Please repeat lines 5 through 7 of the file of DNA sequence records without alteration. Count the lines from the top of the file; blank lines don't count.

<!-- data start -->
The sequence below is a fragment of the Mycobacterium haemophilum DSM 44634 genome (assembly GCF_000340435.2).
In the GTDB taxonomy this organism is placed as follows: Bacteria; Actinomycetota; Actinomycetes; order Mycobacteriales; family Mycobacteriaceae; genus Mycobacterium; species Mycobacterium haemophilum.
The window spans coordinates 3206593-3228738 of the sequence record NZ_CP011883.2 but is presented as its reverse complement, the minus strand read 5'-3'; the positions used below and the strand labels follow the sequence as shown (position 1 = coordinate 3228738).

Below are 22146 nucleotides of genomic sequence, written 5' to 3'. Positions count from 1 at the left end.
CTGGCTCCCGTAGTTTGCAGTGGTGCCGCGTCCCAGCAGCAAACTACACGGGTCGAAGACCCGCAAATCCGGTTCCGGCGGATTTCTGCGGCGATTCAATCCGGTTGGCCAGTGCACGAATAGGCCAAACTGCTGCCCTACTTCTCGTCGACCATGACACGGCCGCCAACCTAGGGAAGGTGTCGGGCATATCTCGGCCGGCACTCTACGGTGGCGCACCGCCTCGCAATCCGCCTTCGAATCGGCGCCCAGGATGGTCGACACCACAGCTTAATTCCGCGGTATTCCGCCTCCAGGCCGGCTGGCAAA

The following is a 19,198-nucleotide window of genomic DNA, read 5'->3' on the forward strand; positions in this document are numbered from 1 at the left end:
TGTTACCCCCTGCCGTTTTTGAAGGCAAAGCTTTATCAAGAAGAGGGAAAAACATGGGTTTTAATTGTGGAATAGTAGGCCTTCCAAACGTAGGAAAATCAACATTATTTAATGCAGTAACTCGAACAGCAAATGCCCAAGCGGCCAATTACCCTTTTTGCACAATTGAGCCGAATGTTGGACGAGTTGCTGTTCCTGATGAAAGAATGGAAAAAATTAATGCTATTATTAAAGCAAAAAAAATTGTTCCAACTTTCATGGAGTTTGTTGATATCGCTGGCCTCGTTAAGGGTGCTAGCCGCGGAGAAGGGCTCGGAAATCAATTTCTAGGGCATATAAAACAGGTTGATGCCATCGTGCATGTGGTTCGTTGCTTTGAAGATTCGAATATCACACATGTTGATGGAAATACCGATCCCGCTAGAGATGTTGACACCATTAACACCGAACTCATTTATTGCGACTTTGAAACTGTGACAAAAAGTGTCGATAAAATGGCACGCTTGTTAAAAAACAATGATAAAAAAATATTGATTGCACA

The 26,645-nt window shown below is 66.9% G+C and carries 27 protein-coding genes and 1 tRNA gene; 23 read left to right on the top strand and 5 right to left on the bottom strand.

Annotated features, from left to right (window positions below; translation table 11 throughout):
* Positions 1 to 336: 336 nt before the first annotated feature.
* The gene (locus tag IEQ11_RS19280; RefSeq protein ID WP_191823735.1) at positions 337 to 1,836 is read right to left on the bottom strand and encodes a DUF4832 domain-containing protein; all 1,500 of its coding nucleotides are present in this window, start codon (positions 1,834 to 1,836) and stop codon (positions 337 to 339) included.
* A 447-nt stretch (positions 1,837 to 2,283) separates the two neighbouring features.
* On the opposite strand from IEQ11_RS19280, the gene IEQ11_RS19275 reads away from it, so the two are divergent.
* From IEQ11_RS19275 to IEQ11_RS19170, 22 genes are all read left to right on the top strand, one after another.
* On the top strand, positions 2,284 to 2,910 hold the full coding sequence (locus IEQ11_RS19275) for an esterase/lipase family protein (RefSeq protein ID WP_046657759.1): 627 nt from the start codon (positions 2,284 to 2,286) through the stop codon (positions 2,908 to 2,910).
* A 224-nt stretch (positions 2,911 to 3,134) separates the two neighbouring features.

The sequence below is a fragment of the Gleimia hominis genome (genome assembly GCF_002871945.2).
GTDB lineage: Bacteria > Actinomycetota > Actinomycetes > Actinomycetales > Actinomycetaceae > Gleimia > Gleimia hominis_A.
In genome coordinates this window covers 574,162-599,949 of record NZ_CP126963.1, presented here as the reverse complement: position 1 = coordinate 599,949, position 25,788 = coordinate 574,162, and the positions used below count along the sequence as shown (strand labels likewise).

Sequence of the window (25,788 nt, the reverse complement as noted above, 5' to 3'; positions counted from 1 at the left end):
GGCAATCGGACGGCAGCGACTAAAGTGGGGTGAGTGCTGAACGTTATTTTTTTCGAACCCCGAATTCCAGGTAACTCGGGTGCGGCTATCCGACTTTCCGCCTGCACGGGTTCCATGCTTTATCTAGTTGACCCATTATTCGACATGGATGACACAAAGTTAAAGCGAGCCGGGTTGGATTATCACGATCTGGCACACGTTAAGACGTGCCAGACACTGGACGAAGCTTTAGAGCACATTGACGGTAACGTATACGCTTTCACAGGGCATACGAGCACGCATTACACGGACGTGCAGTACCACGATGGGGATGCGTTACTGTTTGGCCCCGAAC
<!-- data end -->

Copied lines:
CTGGCTCCCGTAGTTTGCAGTGGTGCCGCGTCCCAGCAGCAAACTACACGGGTCGAAGACCCGCAAATCCGGTTCCGGCGGATTTCTGCGGCGATTCAATCCGGTTGGCCAGTGCACGAATAGGCCAAACTGCTGCCCTACTTCTCGTCGACCATGACACGGCCGCCAACCTAGGGAAGGTGTCGGGCATATCTCGGCCGGCACTCTACGGTGGCGCACCGCCTCGCAATCCGCCTTCGAATCGGCGCCCAGGATGGTCGACACCACAGCTTAATTCCGCGGTATTCCGCCTCCAGGCCGGCTGGCAAA

The following is a 19,198-nucleotide window of genomic DNA, read 5'->3' on the forward strand; positions in this document are numbered from 1 at the left end:
TGTTACCCCCTGCCGTTTTTGAAGGCAAAGCTTTATCAAGAAGAGGGAAAAACATGGGTTTTAATTGTGGAATAGTAGGCCTTCCAAACGTAGGAAAATCAACATTATTTAATGCAGTAACTCGAACAGCAAATGCCCAAGCGGCCAATTACCCTTTTTGCACAATTGAGCCGAATGTTGGACGAGTTGCTGTTCCTGATGAAAGAATGGAAAAAATTAATGCTATTATTAAAGCAAAAAAAATTGTTCCAACTTTCATGGAGTTTGTTGATATCGCTGGCCTCGTTAAGGGTGCTAGCCGCGGAGAAGGGCTCGGAAATCAATTTCTAGGGCATATAAAACAGGTTGATGCCATCGTGCATGTGGTTCGTTGCTTTGAAGATTCGAATATCACACATGTTGATGGAAATACCGATCCCGCTAGAGATGTTGACACCATTAACACCGAACTCATTTATTGCGACTTTGAAACTGTGACAAAAAGTGTCGATAAAATGGCACGCTTGTTAAAAAACAATGATAAAAAAATATTGATTGCACA